If 2018 marks the end of education policy, whatever comes next has gotten off to an inauspicious start for reformers and stand-patters alike. Recently, both camps have had internal strife made public: the former when it comes to testing, and the latter on school choice. It’s been surprising to see these two policy hallmarks from the last era of reforms being relitigated from unlikely outposts by equally unlikely actors. What should we make of these dueling duels, and what does it portend for the coming year?
On testing, there has been a growing dissension among reformers about the value of doing it annually. These critiques include the amount of time and attention devoted to standardized tests, as well as the crowding out of other content areas outside of reading and math. If these criticisms sound familiar, it’s because anti-testing advocates have been essentially saying the same thing for years. The one additional wrinkle is that Education Secretary Betsy DeVos’s lukewarm position has further complicated the topic.
The forces of resistance and repeal have never been keen on high-stakes testing and accountability. Their ilk has always argued for resources and societal changes as a precondition to reforms, and has remained steadfastly unified on this entreaty to this day. Part of their success has been their ability to tag reformers with unseemly labels that are hyperbolic at best. To their credit, reformers of all stripes had largely stayed the course in response.
Those days are over, of course. Reformers are no longer unified, at least in the way they were once upon a time. Some disown the label now, while others deny that it ever existed. The reasons for this run the gamut. In addition to those who believe we need to substantially downplay testing, there are those who show signs of fatigue for conflict or distaste for zero-sum arguments. Others believe we need to broaden the tent and argue for a more productively enlightened approach. All are legitimate grievances, but it might be wise to temper some of this enthusiasm for taking down the fence to avoid swinging the pendulum too far back toward the days when testing and accountability were nonexistent.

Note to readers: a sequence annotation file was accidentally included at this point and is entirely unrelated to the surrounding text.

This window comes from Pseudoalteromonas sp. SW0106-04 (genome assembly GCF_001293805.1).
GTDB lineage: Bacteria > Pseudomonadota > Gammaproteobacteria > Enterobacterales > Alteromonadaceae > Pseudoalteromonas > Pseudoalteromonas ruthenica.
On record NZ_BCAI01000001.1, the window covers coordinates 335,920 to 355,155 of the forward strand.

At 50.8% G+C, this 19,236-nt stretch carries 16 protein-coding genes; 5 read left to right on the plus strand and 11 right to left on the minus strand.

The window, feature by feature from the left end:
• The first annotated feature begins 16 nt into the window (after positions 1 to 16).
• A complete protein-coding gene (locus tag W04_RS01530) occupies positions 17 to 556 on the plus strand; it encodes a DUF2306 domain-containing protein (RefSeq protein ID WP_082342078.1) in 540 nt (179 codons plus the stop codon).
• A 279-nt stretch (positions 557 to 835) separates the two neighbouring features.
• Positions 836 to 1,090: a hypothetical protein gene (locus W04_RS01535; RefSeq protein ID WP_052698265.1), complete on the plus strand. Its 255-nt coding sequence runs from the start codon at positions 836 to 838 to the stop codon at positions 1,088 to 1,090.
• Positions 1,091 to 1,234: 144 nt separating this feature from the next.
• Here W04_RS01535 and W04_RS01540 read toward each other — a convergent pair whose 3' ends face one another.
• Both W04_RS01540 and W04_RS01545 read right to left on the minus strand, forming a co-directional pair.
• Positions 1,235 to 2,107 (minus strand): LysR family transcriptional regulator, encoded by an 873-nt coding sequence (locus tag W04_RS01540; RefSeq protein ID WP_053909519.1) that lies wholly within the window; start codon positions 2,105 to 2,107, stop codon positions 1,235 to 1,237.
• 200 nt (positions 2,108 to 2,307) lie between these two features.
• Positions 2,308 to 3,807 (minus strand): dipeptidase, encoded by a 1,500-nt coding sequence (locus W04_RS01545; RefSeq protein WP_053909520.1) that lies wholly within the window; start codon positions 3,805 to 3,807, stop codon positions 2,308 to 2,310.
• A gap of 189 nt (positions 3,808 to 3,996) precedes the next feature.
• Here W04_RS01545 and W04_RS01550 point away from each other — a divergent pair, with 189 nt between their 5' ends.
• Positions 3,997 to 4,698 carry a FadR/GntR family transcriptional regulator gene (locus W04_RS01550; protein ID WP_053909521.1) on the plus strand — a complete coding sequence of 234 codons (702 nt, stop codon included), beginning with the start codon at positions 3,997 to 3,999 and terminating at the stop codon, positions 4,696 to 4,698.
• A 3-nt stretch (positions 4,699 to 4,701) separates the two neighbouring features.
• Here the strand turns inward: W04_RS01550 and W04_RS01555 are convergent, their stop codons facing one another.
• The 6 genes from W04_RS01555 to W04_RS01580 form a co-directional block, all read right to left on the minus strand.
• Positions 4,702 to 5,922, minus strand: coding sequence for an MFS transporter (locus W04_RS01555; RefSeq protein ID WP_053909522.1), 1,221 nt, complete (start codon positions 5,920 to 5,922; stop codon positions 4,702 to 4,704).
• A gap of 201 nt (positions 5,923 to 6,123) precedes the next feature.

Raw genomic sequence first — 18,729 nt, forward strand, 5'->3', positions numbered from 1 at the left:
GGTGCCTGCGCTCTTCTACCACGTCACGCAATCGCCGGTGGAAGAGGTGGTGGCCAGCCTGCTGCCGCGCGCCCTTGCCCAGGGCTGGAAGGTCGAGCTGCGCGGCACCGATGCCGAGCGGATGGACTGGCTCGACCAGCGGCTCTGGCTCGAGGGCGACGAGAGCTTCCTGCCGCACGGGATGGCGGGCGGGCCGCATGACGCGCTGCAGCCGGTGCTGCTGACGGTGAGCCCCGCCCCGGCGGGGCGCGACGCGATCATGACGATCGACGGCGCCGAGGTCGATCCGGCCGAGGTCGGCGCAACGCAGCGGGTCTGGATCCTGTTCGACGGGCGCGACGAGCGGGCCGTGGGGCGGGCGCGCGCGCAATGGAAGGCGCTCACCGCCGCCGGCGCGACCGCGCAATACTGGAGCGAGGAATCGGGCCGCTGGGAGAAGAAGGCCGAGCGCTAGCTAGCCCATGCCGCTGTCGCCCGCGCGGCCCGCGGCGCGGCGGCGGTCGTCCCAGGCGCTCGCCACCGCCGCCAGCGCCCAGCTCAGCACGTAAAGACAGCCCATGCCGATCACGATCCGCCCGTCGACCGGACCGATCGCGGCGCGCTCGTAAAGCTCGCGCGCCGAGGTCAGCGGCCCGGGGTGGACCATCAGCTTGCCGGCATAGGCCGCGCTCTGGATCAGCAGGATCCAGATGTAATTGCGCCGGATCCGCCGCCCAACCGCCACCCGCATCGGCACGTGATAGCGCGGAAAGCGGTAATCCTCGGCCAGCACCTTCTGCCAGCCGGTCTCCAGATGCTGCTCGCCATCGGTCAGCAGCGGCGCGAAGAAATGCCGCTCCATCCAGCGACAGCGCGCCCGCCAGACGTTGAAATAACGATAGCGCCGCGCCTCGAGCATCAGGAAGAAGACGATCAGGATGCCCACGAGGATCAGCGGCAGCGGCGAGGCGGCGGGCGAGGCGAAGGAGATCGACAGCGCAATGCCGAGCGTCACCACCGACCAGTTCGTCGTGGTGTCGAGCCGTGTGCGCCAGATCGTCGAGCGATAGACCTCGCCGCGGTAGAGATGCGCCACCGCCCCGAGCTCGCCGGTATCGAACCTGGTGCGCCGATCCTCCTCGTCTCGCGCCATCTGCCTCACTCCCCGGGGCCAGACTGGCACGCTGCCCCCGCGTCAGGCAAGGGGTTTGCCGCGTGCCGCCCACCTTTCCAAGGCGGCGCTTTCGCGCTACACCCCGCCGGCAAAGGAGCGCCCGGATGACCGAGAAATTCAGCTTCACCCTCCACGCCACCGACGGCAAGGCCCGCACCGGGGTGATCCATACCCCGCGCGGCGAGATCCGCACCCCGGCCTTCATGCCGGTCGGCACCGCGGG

The other side of the field looks to be experiencing a similar crisis of identity, albeit in a less pronounced manner. Historically, there’s been little daylight between those whose actions are inimical to improvement. But we saw the first crack in an intriguing back and forth between two titans—Diane Ravitch and Linda Darling-Hammond—on a report released by the Learning Policy Institute (LPI), a think tank started by the latter. In the report, LPI suggested using the portfolio model, among other approaches, as a school improvement strategy. In response, they were accused of being “complicit in the agenda of those who seek to make public schools obsolete.”